For Immediate Release
Contact: Christopher Cosentino
Director of Marketing & Communications
Phone: (212) 242-1968 x229
New York, NY, May 30, 2017 — The Huntington’s Disease Society of America (HDSA) is pleased to announce that Dr. Tamara Mairui (McMaster University) and Dr. Sarah Hernandez (University of California at Irvine) have been awarded HDSA Berman-Topper Family HD Career Development Fellowships for 2017.
These prestigious fellowships, made possible due to the generosity of the Berman and Topper families and CHDI Foundation, provide up to $80,000 of funding per year for three years to young scientists and clinicians who desire to make Huntington’s disease (HD) part of their long-term career plan.
“On behalf of the Topper and Berman families, I would like to congratulate Drs. Maiuri and Hernandez on being named 2017 recipients of this fellowship,” said Michael Berman. “Our hope is that the work of these two outstanding young scientists will lead to greater understanding of HD and accelerate the search for effective therapies for Huntington’s disease. We sincerely appreciate the support of CHDI, HDSA and its Scientific Advisory Board.”
HDSA received applications from researchers from all around the world for this competitive grant. Dr. Maiuri’s project will investigate the role of the huntingtin protein in DNA repair and search for small molecules that affect huntingtin and its oxidative stress interacting proteins. Dr. Hernandez’s research will utilize patient-derived stem cells to elucidate the dysfunction of the extracellular matrix (the infrastructure of cells) in HD neurons and test ways to positively restore HD cellular function.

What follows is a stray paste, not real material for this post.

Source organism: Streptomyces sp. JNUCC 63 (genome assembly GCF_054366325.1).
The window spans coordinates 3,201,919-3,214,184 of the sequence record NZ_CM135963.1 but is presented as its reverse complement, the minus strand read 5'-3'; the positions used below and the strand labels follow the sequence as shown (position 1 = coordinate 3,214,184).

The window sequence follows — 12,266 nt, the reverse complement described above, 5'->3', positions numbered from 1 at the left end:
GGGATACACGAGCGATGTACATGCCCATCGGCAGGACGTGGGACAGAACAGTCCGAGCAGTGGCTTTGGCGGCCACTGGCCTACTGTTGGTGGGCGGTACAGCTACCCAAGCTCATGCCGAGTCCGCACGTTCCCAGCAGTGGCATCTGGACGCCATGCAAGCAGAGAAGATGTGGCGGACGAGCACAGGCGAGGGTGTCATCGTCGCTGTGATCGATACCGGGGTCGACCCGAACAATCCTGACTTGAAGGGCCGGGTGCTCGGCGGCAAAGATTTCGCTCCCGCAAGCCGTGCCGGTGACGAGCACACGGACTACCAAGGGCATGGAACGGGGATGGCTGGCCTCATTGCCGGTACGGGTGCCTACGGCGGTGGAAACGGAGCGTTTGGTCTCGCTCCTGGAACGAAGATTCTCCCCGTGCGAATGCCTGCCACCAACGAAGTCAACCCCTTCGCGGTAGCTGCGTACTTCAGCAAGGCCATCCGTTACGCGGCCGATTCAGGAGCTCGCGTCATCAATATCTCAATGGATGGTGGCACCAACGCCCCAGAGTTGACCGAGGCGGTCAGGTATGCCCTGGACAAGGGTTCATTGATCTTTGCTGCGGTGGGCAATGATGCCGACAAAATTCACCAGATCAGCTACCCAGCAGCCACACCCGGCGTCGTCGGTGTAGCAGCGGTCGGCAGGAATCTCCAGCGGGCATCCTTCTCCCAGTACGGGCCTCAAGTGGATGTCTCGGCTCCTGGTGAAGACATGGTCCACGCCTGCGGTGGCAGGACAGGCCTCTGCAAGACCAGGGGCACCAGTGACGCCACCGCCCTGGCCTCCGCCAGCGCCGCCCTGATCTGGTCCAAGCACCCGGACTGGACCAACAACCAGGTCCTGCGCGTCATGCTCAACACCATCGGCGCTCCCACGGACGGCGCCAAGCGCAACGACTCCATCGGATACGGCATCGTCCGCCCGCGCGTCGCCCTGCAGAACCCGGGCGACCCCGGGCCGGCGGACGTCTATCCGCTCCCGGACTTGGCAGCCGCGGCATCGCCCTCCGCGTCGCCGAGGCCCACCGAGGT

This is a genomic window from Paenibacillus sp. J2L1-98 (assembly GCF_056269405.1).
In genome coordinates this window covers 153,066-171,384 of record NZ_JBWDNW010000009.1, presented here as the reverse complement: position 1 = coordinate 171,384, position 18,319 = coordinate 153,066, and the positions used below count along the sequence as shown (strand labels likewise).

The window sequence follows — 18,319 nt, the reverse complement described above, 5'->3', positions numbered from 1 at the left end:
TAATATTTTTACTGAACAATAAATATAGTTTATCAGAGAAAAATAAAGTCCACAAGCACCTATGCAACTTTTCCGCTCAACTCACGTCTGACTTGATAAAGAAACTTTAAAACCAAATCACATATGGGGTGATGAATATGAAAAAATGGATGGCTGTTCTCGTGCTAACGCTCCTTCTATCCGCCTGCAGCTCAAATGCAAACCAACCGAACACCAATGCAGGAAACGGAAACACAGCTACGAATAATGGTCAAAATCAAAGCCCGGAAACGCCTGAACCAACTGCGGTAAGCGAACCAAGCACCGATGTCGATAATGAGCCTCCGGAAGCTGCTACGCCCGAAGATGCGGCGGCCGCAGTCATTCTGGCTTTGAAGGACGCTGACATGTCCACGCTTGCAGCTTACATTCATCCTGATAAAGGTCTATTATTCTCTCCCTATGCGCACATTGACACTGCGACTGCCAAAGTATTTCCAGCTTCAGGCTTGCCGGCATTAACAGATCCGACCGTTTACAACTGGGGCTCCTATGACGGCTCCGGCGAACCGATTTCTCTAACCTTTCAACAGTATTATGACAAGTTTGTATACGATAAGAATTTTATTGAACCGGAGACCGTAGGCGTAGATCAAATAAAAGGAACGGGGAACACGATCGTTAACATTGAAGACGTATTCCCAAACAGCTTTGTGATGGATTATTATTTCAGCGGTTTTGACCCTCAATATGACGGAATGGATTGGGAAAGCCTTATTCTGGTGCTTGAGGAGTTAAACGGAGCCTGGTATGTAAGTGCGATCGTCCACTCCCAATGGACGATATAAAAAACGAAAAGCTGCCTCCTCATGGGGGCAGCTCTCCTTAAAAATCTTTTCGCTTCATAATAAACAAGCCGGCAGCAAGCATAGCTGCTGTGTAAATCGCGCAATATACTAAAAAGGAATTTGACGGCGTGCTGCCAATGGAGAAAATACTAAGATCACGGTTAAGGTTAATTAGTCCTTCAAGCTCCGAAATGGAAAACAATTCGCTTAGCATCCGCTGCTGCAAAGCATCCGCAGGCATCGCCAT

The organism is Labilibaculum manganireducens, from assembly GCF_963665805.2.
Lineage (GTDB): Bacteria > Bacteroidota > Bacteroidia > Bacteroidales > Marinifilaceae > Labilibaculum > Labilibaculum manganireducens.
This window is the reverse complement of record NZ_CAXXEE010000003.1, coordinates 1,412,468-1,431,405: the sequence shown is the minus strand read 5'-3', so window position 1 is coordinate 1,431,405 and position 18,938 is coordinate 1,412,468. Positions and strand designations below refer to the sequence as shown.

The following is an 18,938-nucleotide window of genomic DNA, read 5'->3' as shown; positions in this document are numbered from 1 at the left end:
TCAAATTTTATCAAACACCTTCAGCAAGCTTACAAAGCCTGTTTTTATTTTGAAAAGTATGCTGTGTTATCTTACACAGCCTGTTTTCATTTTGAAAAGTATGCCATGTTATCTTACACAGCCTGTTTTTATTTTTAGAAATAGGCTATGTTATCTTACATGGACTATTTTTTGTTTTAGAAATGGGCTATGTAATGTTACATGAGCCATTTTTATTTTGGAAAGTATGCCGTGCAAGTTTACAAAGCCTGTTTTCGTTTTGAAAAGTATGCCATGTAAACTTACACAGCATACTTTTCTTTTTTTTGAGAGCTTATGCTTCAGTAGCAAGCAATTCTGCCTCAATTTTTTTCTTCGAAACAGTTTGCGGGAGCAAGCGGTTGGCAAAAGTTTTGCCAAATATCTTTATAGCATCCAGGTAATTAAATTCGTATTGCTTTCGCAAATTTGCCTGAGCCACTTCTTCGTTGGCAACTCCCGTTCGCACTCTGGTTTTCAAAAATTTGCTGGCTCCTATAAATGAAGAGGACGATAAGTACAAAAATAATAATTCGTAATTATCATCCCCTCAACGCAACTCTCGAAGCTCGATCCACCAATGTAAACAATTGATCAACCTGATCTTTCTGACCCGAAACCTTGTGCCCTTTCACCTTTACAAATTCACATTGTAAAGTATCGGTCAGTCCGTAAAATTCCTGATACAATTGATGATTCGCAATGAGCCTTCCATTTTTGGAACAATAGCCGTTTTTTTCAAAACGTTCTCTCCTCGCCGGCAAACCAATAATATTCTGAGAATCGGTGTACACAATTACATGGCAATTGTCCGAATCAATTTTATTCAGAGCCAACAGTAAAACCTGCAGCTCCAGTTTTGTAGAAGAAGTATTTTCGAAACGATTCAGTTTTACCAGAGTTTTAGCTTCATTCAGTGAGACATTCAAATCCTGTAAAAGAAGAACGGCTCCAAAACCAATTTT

“Proposed cuts to the budget of the National Institutes of Health (NIH), a major supporter of HD research, have expanded the role of non-profit disease organizations like HDSA, to ensure that the HD scientists and clinicians of the future have the resources and opportunities they need to succeed today”, said George Yohrling, PhD, Senior Director, Mission and Scientific Affairs at HDSA.
Huntington’s disease is a fatal genetic disorder that causes the progressive breakdown of nerve cells in the brain. It deteriorates a person’s physical and mental abilities during their prime working years and has no cure. Each child of a parent with HD has a 50/50 chance of inheriting the faulty gene that causes HD. Today, there are over 30,000 symptomatic Americans and more than 200,000 at-risk of inheriting the disease. The symptoms of HD are described as having ALS, Parkinson’s and Alzheimer’s – simultaneously.
About the Huntington’s Disease Society of America
The Huntington’s Disease Society of America is the premier nonprofit organization dedicated to improving the lives of everyone affected by HD. From community services and education to advocacy and research, HDSA is the world’s leader in providing help for today, hope for tomorrow for people with HD and their families.
To learn more about Huntington’s disease and the work of the Huntington’s Disease Society of America, visit www.hdsa.org or call (800) 345-HDSA.